Photo of Zack Hample with his baseball collection.  

Image Credit: Zack Hample

See that guy in the photo with the buckets of baseballs? That's Zack Hample. Looks just like your ordinary baseball fan that you'd encounter in any 1 of the 30 Major League ballparks on any given night. But he's not just your average baseball fan. Far from it.

Zack is part celebrity, part philanthropist, part author and part world traveler. Many of us want to see all 30 Major League ballparks in person. Zack accomplished that feat years ago and has done it many times over. Zack is known for being the fan with the world's largest collection of baseballs from Major League Baseball games. He acquires them at games like you and I acquire hot dogs. We first learned about Zack when we stumbled upon his MLB hosted blog. He was kind enough to answer a few questions for us and other baseball fanatics. 

First of all, you were recently in Australia for the Los Angeles Dodgers vs. San Francisco Giants series to open the 2014 Major League Baseball season. What was that experience like? I hear the flight to Australia is brutal.

"The travel was especially brutal for me. For some reason, when I booked my trip, the cheapest option was to fly through Dubai, so I had a pair of 13-hour flights. Getting home at the end of it all took 43 hours door to door because I started in Alice Springs in Central Australia. That said, it was totally worth it. Seeing Major League Baseball in a new place is always exciting, and the Australian people really seemed to embrace it."


You've been featured on Jay Leno, ESPN, Baseball Tonight and many other news outlets. Over the years, are baseball fans starting to recognize you more and more and do you enjoy the recognition? 

"Back in 2006 and 2007, I got recognized dozens of times per game at Shea Stadium because the New York Mets featured me on their cable network and then kept airing it. That was cool at first but quickly got annoying, but overall, I do enjoy being recognized. It's nice to be noticed for doing something unusual and being good at it."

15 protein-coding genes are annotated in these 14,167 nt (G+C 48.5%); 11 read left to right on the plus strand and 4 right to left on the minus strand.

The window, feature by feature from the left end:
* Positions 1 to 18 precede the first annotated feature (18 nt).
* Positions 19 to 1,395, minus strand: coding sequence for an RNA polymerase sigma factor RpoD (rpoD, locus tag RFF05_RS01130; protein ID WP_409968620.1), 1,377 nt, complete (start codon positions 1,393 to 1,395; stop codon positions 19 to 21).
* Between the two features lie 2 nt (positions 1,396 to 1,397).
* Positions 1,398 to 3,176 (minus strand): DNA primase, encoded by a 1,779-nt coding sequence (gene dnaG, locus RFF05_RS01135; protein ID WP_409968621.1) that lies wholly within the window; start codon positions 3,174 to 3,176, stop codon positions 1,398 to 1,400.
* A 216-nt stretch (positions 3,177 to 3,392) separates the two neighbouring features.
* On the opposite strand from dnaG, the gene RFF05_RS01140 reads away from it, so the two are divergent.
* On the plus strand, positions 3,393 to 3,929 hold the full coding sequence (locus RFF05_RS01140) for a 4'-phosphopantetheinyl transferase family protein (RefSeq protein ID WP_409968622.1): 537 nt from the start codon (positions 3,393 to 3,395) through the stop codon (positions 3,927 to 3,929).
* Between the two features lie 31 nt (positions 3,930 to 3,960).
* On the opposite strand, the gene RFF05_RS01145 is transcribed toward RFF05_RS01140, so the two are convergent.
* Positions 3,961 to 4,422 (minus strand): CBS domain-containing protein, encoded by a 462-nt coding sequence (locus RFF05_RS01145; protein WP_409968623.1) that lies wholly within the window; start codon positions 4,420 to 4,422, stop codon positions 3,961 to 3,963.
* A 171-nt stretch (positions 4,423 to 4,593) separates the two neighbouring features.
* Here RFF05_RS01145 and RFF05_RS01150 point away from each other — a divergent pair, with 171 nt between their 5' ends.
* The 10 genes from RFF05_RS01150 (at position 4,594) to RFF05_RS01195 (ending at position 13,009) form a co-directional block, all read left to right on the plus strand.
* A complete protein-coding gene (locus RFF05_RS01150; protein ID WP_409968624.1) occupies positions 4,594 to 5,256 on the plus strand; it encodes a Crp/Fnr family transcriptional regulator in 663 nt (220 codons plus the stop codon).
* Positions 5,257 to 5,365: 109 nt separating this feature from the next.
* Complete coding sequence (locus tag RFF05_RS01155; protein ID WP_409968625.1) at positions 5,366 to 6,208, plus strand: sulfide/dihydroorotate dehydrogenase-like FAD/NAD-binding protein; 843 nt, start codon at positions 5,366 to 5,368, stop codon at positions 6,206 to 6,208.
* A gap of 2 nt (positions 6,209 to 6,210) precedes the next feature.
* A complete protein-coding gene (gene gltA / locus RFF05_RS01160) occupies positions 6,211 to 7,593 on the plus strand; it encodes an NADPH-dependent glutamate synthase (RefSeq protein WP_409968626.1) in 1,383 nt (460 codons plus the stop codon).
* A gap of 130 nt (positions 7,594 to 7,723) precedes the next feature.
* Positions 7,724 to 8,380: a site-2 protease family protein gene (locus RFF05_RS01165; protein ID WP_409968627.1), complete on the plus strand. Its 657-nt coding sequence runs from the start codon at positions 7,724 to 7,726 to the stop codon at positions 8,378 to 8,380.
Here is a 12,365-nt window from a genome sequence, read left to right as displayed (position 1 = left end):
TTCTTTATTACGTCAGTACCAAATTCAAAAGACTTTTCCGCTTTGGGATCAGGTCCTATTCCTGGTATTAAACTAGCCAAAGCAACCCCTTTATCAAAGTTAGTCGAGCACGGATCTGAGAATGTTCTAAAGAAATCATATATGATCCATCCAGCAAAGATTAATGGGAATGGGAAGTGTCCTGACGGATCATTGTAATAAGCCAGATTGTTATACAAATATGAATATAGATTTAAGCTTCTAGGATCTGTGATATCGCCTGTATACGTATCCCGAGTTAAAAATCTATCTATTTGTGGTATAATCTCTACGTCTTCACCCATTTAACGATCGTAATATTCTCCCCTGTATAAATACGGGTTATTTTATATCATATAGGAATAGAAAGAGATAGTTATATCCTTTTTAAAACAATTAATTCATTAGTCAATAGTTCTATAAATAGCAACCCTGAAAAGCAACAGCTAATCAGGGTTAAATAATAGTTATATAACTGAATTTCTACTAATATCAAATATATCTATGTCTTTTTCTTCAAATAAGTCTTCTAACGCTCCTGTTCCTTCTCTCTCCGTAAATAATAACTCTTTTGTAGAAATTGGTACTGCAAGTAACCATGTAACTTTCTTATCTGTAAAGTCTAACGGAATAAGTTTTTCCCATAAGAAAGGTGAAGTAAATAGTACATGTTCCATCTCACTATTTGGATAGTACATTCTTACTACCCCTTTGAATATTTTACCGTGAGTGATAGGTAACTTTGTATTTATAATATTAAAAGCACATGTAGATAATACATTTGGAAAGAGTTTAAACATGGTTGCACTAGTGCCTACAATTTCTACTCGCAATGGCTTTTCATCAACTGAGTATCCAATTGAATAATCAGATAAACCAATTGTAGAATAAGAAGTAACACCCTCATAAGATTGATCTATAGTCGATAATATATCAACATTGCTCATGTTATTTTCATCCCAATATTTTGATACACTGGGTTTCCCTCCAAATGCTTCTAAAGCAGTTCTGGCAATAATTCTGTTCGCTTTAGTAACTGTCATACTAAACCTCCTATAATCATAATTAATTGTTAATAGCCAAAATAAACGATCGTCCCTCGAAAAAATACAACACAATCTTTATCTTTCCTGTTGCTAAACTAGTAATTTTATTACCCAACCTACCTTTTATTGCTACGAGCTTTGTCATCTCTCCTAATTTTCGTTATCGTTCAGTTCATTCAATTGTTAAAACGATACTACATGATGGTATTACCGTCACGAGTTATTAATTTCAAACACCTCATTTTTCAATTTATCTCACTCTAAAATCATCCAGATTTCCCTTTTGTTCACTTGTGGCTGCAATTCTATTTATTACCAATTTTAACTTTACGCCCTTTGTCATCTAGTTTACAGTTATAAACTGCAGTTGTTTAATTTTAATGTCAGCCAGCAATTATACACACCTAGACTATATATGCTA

I know Heath Bell and yourself are close friends. Are you acquainted with any other players in the league and are you able to spend time with them when baseball is out of season?

"Heath is the only player I've seen or communicated with outside of stadiums, but lots of other guys have recognized me over the years. Veteran player Jeremy Guthrie is next on the list. We've had some funny encounters. Every time he sees me, he gives me crap about not having written him into my last book, The Baseball."



Tell us a little about your charity. How it works and how you initially got started with it. 

"In 2009 I started using my baseball collection to raise money for a charity called 'Pitch In For Baseball', which distributes baseball and softball equipment to underprivileged kids all over the world. Basically, I get people to pledge money for every ball I snag. I typically get about 500 balls per season so if someone pledges just one penny per ball, it ends up turning into a five-dollar donation. With everyone's help, I've raised more $38,000 so far."



Which ballparks are your favorite and least favorite to attend a game in and why? 

"Camden Yards is my favorite because it's not too crowded, the prices are reasonable, the ushers are friendly, there aren't too many rules, and there's lots of room to run around for balls. No matter where you go, there's a cross-aisle, and out in right field, there's a standing-room area which is great for chasing game home run balls. My least favorite place, by far, is Yankee Stadium because of the crazy prices, restrictive rules, insane crowds, and sinister vibe."



Would you call Dodger stadium the least accessible and biggest headache for fans to get to? It has no trains, sits away from downtown Los Angeles, no bars, restaurants or hotels nearby and you can only enter and exit certain parking gates and stadium gates. 

"Yeah, it's awful, and for me, the worst thing about it is that the parking lots open at the same time as the stadium itself. Think about that. You can't be in two places at once, so in order to make the most of batting practice, you have to sneak into the parking lot on foot. It's dumb."